Research

Exercise and Seniors: Common Myths

One of the top myths in geriatric healthcare is that older adults in their retirement years cannot benefit from regular exercise. To correct the record: This myth is busted.

Aerobic and muscle-strengthening exercises, or some kind of regular physical activity, can improve the quality of life for adults at any age. And if you are in your 60s, 70s, 80s or older, and you get a doctor’s go-ahead, there are many benefits, such as preventing or managing chronic conditions including diabetes, high blood pressure and even painful arthritis.

“Some of my patients who are older or obese are less likely to start exercising,” said Rozan Razzouk, M.D., a family medicine physician with Baptist Health Primary Care in South Miami. “That’s mostly because they’ve grown accustomed to a sedentary lifestyle.”

But it’s never too late to start exercising (another myth busted), she adds.

“Regular exercise can help slow down cognitive decline as we age,” said Dr. Razzouk. “Physical activity can help sharpen the mind, as well as minimizing or preventing chronic disease such as diabetes, arthritis, high blood pressure and overall heart disease.”

Here are the top myths related to exercise and seniors:

Myth: Exercise isn’t safe for me because I could fall and break a hip.
Even though this is a distinct possibility, there are precautions older adults can take, especially in the form of exercise for improving balance and flexibility.  “Many are willing to start an exercise program, but others are afraid of falling or hurting themselves,” said Dr. Razzouk. “That’s why we recommend balance and flexibility exercises to make sure they are capable and gain confidence in their ability.”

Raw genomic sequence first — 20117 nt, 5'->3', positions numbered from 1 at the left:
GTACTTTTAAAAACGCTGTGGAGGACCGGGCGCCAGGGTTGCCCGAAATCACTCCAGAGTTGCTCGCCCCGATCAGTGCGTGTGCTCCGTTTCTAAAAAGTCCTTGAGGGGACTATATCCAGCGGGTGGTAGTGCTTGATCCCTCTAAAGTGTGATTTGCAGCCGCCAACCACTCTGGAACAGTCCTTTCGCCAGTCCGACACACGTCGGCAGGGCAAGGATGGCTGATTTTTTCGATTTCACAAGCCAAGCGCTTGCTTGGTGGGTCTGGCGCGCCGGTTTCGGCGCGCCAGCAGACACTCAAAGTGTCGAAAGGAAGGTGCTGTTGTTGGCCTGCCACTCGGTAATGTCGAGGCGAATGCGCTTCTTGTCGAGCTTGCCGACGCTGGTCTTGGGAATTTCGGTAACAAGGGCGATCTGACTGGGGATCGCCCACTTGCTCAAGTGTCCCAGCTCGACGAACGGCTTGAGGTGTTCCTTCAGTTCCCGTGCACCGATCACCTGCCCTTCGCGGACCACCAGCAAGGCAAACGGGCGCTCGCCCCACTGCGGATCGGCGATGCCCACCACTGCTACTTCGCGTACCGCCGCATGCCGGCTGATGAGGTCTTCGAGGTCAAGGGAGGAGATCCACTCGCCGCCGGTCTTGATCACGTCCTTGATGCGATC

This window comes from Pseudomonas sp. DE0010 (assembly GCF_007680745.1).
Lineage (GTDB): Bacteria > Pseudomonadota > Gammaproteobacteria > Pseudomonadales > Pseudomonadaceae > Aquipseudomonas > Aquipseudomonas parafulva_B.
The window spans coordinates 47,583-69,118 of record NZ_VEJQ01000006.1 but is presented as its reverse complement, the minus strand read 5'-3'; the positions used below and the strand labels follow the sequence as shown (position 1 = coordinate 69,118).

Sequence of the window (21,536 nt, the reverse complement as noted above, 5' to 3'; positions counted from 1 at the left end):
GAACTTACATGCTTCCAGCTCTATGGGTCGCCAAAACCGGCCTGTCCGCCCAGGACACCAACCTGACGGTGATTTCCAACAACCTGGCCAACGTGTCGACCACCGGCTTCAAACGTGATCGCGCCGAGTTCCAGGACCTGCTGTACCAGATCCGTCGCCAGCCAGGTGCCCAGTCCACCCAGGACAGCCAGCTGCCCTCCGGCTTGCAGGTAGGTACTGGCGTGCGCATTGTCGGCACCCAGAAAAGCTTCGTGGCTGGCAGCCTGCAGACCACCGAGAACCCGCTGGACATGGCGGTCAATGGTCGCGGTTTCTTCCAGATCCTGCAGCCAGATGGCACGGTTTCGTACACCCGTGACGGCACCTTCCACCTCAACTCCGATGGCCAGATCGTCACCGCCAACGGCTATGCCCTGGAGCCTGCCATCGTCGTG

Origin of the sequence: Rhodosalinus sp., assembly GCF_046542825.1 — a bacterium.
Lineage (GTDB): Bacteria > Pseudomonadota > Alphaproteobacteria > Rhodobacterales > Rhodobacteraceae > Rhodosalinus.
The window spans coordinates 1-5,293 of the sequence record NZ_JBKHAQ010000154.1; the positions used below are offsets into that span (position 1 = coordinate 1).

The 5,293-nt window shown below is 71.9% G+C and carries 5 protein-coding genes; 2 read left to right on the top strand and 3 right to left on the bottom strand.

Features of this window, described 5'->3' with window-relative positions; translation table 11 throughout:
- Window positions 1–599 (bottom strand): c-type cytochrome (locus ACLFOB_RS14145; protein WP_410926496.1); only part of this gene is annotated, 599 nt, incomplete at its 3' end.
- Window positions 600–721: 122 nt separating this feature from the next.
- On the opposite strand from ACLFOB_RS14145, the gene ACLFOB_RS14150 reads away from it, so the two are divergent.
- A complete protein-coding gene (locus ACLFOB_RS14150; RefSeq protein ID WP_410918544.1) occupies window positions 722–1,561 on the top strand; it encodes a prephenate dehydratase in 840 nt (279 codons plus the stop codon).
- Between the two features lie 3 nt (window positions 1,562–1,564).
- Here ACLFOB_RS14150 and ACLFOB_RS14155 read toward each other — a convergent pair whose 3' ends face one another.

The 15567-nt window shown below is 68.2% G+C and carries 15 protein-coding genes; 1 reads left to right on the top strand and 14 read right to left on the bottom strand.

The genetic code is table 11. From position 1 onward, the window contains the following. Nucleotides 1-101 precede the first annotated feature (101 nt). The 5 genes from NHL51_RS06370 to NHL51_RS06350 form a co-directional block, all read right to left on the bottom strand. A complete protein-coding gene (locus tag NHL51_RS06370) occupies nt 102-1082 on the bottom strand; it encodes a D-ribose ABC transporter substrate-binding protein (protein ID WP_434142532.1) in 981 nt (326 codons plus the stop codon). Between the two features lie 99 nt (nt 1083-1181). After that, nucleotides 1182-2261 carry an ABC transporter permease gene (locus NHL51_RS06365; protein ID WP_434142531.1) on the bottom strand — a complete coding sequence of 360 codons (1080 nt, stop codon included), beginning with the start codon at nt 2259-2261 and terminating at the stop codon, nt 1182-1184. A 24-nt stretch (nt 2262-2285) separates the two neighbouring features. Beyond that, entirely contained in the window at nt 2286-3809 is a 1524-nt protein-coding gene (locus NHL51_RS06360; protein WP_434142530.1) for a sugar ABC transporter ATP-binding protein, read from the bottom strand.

Myth: I have joint pain and arthritis, so I shouldn’t exercise.
Just because you have a chronic condition such as arthritis, doesn’t mean you shouldn’t exercise. In many cases, it’s quite the contrary. Exercise can help minimize the effects or risk factors associated with diabetes, heart disease and even cancer.  Studies have also shown that exercising helps with arthritis pain. Although, exercise should be avoided during painful flare-ups of arthritic conditions, Dr. Razzouk says.

Myth: Exercise only benefits the body.
As Dr. Razzouk already stated, exercise can combat cognitive decline common with aging. Many people are unaware that physical activity can also help fight depression. Studies have found that exercise strengthens connections in the brain and eases the impact of stress.

Myth: It’s too late for exercise to make a difference in my health.
This is one of the most common misconceptions. As long as you are able, exercise can improve the body and mind, and prevent chronic conditions from developing or worsening. Studies have found that even in people living in nursing homes and in their 90s can benefit from some exercise to boost muscle strength. Daily casual walks or cycling can also benefit older adults.

Guidelines for Adults 65 and Older
If you are 65 years of age or older, are generally fit and have no limiting health conditions, you can follow these guidelines, according to the U.S. Centers for Disease Control and Prevention:

  • Two hours and 30 minutes (150 minutes) of moderate-intensity aerobic activity (i.e., brisk walking) every week and;
  • Muscle-strengthening activities on two or more days a week that work all major muscle groups (legs, hips, back, abdomen, chest, shoulders and arms).

“It’s always important for seniors to get their regular checkups, and if they have any doubts, to consult with their doctor about starting an exercise program,” said Dr. Razzouk. “With a doctor’s assistance, they can determine how much they can tolerate.”

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